Electronics components, Hobby, Integrated circuits, Projects

The integrated circuit 555

I will explain how the 555 IC (Integrated circuit) works and what you can do with it. This is one of the most useful components you can use in your personal projects.

How it works?

Here is the chip’s diagram:

The resistors have 5kΩ each that why it is called 555, it also has two comparators and a SR flip-flop as main components. In the figure below, there is the circuit’s interior. The 555 operate in three basic modes: astable, monostable and bistable.

555 Pins

  • Pin 1: Ground.
  • Pin 2: Trigger, used to set the flip-flop’s output to “HIGH” when apply a voltage equal or less than one third of supply’s voltage or a negative pulse.
  • Pin 3: The chip’s output connected at the flip-flop’s Q.
  • Pin 4: Reset, used to reset the flip-flop, the chip stops working if grounded.
  • Pin 5: Voltage control, connected with an inverting input of a comparator with a 2/3 supply voltage. Used to change the signal’s width of the output.
  • Pin 6: Threshold is connected to the non-inverting input in the comparator. If the voltage is equal or greater than 2/3 of voltage supply, then Q (pin 3) will be “LOW”.
  • Pin 7: Discharge, it is used to discharge an external capacitor.
  • Pin 8: Power supply.

555 main circuits

  • Monostable:

When the trigger pin (pin 2) is high, the discharge pin (pin 7) drain the current to the ground and the C can’t be charged. When the trigger pin (pin 2) is set to “LOW”, the discharging transistor stop the flow to the ground, the C is charged, while the voltage is below 2/3 supply voltage, the threshold pin (pin 6) is “LOW” and the output is “HIGH”. When the voltage in the capacitor reach 2/3 supply voltage, the threshold pin (pin 6) switch the output. The output width depends of the capacitor and the resistor connected on pins 8, 6 e 7 and have the formula below:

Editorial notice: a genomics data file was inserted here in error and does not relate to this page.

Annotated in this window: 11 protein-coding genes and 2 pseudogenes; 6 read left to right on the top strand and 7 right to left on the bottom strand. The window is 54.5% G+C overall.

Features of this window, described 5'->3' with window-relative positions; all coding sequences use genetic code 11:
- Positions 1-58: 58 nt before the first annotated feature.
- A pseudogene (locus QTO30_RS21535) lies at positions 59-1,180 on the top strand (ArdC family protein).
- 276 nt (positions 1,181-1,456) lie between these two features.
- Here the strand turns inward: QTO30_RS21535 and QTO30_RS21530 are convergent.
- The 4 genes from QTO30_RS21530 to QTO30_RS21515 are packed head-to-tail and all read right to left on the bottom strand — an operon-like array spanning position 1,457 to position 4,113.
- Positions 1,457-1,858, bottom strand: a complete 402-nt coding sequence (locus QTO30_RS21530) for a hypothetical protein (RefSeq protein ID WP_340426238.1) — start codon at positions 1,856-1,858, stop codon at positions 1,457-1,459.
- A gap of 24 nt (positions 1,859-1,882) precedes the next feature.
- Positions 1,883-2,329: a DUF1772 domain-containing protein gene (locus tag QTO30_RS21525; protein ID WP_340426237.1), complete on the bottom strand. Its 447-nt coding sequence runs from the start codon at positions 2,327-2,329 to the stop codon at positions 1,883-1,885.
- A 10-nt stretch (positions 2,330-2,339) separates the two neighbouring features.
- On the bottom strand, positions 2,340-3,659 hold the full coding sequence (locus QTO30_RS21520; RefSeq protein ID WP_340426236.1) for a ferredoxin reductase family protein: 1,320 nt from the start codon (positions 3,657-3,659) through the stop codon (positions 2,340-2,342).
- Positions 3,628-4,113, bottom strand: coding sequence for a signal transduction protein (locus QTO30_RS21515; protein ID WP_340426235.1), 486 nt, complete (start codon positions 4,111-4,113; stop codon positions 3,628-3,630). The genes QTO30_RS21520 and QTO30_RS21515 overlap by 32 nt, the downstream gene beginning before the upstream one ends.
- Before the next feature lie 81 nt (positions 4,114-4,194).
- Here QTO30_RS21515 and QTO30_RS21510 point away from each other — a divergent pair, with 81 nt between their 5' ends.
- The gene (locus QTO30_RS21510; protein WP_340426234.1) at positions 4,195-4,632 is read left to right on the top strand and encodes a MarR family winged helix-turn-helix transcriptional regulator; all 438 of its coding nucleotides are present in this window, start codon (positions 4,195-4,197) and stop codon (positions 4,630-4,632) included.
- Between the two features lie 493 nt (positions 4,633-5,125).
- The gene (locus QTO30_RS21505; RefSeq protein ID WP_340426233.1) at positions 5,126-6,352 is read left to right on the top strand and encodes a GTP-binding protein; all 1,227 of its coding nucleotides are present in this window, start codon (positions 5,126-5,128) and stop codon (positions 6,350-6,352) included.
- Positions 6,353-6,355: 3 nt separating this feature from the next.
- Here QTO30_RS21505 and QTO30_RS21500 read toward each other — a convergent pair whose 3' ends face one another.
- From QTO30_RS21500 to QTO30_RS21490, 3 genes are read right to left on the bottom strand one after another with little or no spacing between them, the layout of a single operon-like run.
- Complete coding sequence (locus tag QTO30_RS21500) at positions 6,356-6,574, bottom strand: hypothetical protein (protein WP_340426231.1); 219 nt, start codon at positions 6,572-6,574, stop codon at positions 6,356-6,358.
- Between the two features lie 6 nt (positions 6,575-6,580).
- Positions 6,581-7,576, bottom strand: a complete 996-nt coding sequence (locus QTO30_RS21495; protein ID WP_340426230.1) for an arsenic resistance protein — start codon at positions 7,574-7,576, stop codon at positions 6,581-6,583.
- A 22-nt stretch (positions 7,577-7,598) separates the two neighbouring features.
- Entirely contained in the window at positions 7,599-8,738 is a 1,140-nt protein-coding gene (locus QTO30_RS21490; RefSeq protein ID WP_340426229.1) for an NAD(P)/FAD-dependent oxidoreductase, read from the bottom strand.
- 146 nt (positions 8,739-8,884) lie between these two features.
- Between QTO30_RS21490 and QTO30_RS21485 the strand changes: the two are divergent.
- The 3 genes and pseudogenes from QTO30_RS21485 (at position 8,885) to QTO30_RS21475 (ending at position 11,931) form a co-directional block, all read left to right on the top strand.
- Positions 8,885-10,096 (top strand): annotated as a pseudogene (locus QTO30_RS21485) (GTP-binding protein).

T=1.1\times R\times C

T = time in seconds;

R = resistance in ;

C = capacitance in farads.

  • Astable:

In this mode, the output emits an oscillating signal in square waveform. The trigger pin (pin 2) is connected with the threshold pin (Pin 6). When the pins 2 and 6 are “LOW”, the output is “HIGH”, the current will flow through R1 and R2 because the discharge pin (pin 7) is “LOW”, so the capacitor will be charged. When the voltage in the capacitor reaches 2/3 of supply voltage, the pins 6 and 2 is “HIGH”, the output is “LOW” and the pin 7 is “HIGH”, therefore the capacitor is discharged. After reaches 1/3 of supply voltage, the pin 2 turns off the discharging transistor, the output is “HIGH” and the cicle continues. The oscillation’s frequency depends on the capacitor and the resistors, there is the formula:

f=\frac{1.44}{\left [ \left ( R1+2\cdot R2 \right ) \times C \right ]}

An astable 555 can have duty cycles between 50% and 100%, duty cycle determinates how much time the output will stay “HIGH” and how much it will stay “LOW”, this is the equation to calculate the time the output is in state “HIGH”:

t_{h}=0.693 \cdot C ( R1 + R2 )

Time the output is in state “LOW”:

t_{l}=0.693 \cdot R2 \cdot C

  • Bistable:

In the bistable mode, the 555 circuit have two inputs, when the Switch1 (reset) is closed the output stay in “LOW” and when the Switch2 (trigger) is closed the output stay in “HIGH”. If both switches are closed, the output is “LOW”.


Too many projects can be done with 555, here is some examples:

  • Resistive sensors (replace one resistor in astable mode for a LDR or a NTC/PTC);
  • Modulators to communications systems;
  • VCO;
  • Control servomotors;
  • Metronomers;
  • Timers;
  • Alarms;
  • Etc.



Liked it? Take a second to support Electrical e-Library on Patreon!

About Pedro Ney Stroski

Leave a Reply

Your email address will not be published. Required fields are marked *